Potassium acid phthalate will serve as our primary standard. This is a large molecule (KHC8H4O4) with a molar mass of 204.2 g/mol. Instead of writing the whole formula, we abbreviate it as KHP, where "P" stands for the phthalate ion, C8H4O42-, not for phosphorus. KHP is an acidic substance, with the ionizing hydrogen being set forward in the formula for emphasis. Therefore, KHP is monoprotic and will react with NaOH in a simple 1 to 1 relationship according to the following equation:

NaOH(aq) + KHC8H4O4(aq) ---> KNaC8H4O4(aq) + H2O(l)

If we write this reaction showing the complete structure for KHP and indicating the ionization which occurs, we have:

After we standardize our base with KHP, we will use this standard base to standardize our acid so that we will know the exact concentrations of both solutions and can then easily titrate and analyze the unknowns.

Procedure: 1. Dilute enough 1 M NaOH to make 1 L of 0.1xx M NaOH. This will be your titrant. Rinse a buret with water and then with a small amount of the NaOH solution. Fill the buret with NaOH solution. Fill the buret tip by momentarily opening the stopcock. Label this buret BASE. Read the initial volume. 2. Accurately mass approx. 0.8xx g of KHP into a 250 mL Erlenmeyer flask. Add about 100 mL of water and swirl the flask until the sample is dissolved. Add 3 drops of phenolphthalein indicator (colorless in acidic solution; pink in basic solution).

3. Titrate the KHP solution with the base solution to be standardized. Titration should proceed until the faintest pink persists for 30 sec. after swirling. The color will fade upon exposure to the air (WHY?). After completing a trial, breathe into the flask and swirl. What has happened? 4. Make duplicate determinations and calculate the average molarity of the NaOH. For excellent work, the molarities need to be within 1% of one another.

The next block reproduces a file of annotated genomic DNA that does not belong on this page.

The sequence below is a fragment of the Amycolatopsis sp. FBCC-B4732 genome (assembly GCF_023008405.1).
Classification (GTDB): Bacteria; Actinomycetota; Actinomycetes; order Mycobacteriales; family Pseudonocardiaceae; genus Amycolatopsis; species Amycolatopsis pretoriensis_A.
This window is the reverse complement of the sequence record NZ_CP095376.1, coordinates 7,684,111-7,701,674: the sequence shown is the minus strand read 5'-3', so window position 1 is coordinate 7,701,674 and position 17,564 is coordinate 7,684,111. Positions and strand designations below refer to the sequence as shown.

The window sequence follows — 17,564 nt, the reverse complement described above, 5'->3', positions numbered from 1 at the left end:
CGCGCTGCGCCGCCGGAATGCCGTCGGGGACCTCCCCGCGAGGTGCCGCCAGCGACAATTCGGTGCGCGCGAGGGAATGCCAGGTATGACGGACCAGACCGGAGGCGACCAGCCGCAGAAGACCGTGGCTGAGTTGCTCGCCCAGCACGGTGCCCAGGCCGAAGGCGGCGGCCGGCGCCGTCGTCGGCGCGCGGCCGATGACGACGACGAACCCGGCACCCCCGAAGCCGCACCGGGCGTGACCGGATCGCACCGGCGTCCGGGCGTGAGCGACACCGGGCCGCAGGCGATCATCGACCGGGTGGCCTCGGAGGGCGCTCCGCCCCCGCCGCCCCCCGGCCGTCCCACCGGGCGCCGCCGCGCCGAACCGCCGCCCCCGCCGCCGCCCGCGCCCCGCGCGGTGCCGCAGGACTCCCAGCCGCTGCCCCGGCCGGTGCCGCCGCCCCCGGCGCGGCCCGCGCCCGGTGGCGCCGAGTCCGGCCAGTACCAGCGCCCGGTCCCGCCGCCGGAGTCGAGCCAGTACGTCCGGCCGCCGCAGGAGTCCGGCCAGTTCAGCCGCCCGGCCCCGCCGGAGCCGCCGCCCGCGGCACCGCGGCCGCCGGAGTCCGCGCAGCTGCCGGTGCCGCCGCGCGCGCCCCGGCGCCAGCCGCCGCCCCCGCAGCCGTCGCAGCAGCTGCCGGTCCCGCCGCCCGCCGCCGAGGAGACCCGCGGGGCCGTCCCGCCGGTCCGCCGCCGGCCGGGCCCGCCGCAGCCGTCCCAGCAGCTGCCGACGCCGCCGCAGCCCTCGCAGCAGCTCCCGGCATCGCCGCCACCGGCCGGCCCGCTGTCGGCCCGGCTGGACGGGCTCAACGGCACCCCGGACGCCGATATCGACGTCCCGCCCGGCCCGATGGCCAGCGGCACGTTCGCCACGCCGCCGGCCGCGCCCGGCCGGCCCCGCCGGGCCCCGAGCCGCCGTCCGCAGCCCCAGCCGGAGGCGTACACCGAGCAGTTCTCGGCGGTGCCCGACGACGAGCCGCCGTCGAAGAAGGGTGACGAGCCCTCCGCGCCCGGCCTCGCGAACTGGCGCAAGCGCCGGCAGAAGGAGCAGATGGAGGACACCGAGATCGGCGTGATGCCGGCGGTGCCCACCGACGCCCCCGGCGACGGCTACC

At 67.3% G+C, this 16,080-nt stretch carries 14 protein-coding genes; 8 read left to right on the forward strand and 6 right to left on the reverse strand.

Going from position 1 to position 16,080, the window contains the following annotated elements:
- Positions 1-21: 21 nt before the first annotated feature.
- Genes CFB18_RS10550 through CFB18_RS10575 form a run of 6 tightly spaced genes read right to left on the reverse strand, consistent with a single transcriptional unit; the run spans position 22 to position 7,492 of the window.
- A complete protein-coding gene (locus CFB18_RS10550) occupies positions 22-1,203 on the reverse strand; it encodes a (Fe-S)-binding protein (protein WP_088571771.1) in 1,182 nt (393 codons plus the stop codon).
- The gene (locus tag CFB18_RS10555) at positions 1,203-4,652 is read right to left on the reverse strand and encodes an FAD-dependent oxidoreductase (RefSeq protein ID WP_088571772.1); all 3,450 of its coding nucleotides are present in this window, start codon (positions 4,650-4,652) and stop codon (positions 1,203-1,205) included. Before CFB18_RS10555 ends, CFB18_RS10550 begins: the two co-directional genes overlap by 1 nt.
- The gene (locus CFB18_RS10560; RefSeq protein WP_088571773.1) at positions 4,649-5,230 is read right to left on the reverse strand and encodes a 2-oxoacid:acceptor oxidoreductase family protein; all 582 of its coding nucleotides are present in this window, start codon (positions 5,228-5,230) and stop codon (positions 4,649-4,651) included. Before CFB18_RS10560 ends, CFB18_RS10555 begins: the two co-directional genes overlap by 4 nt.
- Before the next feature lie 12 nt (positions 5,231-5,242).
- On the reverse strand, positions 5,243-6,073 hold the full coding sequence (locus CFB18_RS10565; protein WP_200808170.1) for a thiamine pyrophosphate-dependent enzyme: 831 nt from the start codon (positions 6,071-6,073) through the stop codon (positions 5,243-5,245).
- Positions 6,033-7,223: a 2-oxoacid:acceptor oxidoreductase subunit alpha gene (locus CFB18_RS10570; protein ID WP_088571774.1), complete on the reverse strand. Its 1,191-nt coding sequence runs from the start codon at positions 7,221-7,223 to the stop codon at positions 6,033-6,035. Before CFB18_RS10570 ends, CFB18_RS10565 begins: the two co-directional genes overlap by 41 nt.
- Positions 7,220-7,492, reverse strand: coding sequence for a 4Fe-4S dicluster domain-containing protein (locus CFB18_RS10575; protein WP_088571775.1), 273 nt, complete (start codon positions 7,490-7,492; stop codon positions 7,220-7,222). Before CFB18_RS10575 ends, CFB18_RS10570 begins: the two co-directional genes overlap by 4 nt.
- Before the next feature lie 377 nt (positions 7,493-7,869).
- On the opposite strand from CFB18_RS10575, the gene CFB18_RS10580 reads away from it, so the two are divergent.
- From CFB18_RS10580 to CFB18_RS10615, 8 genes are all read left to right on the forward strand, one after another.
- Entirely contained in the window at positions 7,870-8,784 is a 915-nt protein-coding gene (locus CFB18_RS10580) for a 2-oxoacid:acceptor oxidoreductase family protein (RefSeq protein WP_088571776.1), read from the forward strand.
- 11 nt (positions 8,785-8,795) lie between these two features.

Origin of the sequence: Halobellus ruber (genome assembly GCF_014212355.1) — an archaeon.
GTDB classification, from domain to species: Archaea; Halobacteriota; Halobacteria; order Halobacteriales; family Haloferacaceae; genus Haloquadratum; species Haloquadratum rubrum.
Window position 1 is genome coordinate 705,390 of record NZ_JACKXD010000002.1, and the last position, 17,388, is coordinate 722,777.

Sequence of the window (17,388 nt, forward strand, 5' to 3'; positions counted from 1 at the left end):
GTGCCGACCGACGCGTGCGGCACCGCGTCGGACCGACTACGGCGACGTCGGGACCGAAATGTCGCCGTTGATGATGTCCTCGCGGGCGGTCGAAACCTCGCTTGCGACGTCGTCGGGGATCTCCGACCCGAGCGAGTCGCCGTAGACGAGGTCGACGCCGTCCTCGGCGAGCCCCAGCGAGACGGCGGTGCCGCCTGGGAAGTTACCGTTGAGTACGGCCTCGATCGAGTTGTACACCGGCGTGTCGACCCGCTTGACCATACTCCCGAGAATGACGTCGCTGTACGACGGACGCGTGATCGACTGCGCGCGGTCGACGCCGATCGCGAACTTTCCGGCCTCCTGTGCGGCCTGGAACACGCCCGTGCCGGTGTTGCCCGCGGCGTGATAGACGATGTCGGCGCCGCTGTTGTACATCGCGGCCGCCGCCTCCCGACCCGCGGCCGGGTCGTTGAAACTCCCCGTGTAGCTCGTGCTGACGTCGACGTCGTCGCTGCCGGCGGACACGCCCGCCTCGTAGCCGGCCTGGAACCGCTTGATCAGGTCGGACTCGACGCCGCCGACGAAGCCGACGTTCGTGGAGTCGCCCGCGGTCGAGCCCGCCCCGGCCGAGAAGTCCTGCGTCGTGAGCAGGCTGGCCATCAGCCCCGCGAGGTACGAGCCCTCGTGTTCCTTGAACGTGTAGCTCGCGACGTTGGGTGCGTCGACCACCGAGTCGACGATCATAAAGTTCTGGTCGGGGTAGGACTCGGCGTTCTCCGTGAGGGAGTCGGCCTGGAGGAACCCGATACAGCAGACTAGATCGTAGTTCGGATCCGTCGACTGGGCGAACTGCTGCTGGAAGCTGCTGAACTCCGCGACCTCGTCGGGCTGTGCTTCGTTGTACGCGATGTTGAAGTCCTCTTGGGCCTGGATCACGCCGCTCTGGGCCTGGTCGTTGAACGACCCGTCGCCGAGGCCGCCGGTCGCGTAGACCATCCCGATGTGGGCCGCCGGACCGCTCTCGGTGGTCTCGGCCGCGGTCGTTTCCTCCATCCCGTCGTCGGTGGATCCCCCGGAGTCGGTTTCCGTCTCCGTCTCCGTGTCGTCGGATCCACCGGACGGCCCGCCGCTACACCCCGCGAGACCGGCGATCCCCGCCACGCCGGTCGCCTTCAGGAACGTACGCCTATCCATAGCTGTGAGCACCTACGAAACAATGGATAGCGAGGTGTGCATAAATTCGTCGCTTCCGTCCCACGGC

Data (for each trial): * mass of KHP in sample flask * initial buret reading * final buret reading * volume of NaOH required to neutralize the KHP

Calculations: * molarity of NaOH for each trial * avg. concentration

Question: 1. Explain why the pink color of a phenolpthalein endpoint will disappear after exposure to atmospheric air (or the air we exhale). Include 2 balanced equations. 2. Explain why the high molar mass of KHP is an advantage to its being used as a primary standard. Make up a scenario with numbers and % errors.

Now you are ready to standardize your acid with your known concentration of base.

II. Standardization of HCl Solution

Procedure: 1. Obtain about 50 mL of 0.1xx M HCl solution in a beaker. Rinse a second buret with water and then a small amount of HCl. Fill the buret with HCl solution. Fill the buret tip by momentarily opening the stopcock. Label this buret ACID. Record the initial volume and then deliver approx. 10.xx mL (as long as you know accurately how much you used) into a clean 250 mL Erlenmeyer flask. Add about 100 mL of water and 3 drops of phenolphtalein indicator to this sample flask. 2. Read the initial level in the standard NaOH buret. Titrate the acid with the NaOH standard to the faint pink endpoint. 3. Repeat the titration with a second sample of HCl. The calculated molarities of HCl should be within 1% of one another.